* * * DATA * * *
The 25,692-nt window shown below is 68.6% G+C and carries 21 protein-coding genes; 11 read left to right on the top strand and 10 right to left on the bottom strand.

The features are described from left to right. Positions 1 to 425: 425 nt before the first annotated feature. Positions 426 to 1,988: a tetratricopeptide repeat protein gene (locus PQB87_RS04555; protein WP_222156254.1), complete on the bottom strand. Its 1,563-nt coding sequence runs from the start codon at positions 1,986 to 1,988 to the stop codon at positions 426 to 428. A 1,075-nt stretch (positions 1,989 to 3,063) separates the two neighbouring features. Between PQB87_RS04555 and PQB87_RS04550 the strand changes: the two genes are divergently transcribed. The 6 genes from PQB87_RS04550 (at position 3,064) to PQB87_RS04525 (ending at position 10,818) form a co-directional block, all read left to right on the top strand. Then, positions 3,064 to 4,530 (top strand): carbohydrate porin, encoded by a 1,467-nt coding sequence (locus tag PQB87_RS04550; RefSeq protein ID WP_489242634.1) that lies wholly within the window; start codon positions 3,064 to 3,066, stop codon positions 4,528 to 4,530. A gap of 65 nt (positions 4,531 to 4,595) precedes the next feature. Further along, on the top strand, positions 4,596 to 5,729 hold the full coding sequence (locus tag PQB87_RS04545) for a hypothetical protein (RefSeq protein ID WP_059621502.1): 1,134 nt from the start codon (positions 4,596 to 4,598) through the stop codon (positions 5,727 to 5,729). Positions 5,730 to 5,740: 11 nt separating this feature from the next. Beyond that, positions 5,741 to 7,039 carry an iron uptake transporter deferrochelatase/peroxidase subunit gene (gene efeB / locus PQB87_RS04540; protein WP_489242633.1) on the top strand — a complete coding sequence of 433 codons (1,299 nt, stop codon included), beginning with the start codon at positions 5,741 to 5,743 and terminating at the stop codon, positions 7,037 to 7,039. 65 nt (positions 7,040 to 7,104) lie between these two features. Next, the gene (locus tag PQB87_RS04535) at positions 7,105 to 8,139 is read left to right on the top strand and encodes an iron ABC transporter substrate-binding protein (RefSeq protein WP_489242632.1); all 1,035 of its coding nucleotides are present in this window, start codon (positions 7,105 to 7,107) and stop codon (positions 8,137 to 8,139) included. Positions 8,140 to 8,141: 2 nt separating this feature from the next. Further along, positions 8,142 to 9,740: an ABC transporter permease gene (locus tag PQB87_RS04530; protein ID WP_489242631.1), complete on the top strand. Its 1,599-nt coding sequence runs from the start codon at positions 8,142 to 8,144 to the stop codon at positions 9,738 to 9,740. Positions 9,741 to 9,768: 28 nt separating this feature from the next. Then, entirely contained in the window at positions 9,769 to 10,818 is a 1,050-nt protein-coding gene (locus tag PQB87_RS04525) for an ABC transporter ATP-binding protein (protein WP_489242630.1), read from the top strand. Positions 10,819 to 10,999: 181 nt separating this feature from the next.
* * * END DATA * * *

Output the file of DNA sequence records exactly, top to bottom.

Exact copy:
The 25,692-nt window shown below is 68.6% G+C and carries 21 protein-coding genes; 11 read left to right on the top strand and 10 right to left on the bottom strand.

The features are described from left to right. Positions 1 to 425: 425 nt before the first annotated feature. Positions 426 to 1,988: a tetratricopeptide repeat protein gene (locus PQB87_RS04555; protein WP_222156254.1), complete on the bottom strand. Its 1,563-nt coding sequence runs from the start codon at positions 1,986 to 1,988 to the stop codon at positions 426 to 428. A 1,075-nt stretch (positions 1,989 to 3,063) separates the two neighbouring features. Between PQB87_RS04555 and PQB87_RS04550 the strand changes: the two genes are divergently transcribed. The 6 genes from PQB87_RS04550 (at position 3,064) to PQB87_RS04525 (ending at position 10,818) form a co-directional block, all read left to right on the top strand. Then, positions 3,064 to 4,530 (top strand): carbohydrate porin, encoded by a 1,467-nt coding sequence (locus tag PQB87_RS04550; RefSeq protein ID WP_489242634.1) that lies wholly within the window; start codon positions 3,064 to 3,066, stop codon positions 4,528 to 4,530. A gap of 65 nt (positions 4,531 to 4,595) precedes the next feature. Further along, on the top strand, positions 4,596 to 5,729 hold the full coding sequence (locus tag PQB87_RS04545) for a hypothetical protein (RefSeq protein ID WP_059621502.1): 1,134 nt from the start codon (positions 4,596 to 4,598) through the stop codon (positions 5,727 to 5,729). Positions 5,730 to 5,740: 11 nt separating this feature from the next. Beyond that, positions 5,741 to 7,039 carry an iron uptake transporter deferrochelatase/peroxidase subunit gene (gene efeB / locus PQB87_RS04540; protein WP_489242633.1) on the top strand — a complete coding sequence of 433 codons (1,299 nt, stop codon included), beginning with the start codon at positions 5,741 to 5,743 and terminating at the stop codon, positions 7,037 to 7,039. 65 nt (positions 7,040 to 7,104) lie between these two features. Next, the gene (locus tag PQB87_RS04535) at positions 7,105 to 8,139 is read left to right on the top strand and encodes an iron ABC transporter substrate-binding protein (RefSeq protein WP_489242632.1); all 1,035 of its coding nucleotides are present in this window, start codon (positions 7,105 to 7,107) and stop codon (positions 8,137 to 8,139) included. Positions 8,140 to 8,141: 2 nt separating this feature from the next. Further along, positions 8,142 to 9,740: an ABC transporter permease gene (locus tag PQB87_RS04530; protein ID WP_489242631.1), complete on the top strand. Its 1,599-nt coding sequence runs from the start codon at positions 8,142 to 8,144 to the stop codon at positions 9,738 to 9,740. Positions 9,741 to 9,768: 28 nt separating this feature from the next. Then, entirely contained in the window at positions 9,769 to 10,818 is a 1,050-nt protein-coding gene (locus tag PQB87_RS04525) for an ABC transporter ATP-binding protein (protein WP_489242630.1), read from the top strand. Positions 10,819 to 10,999: 181 nt separating this feature from the next.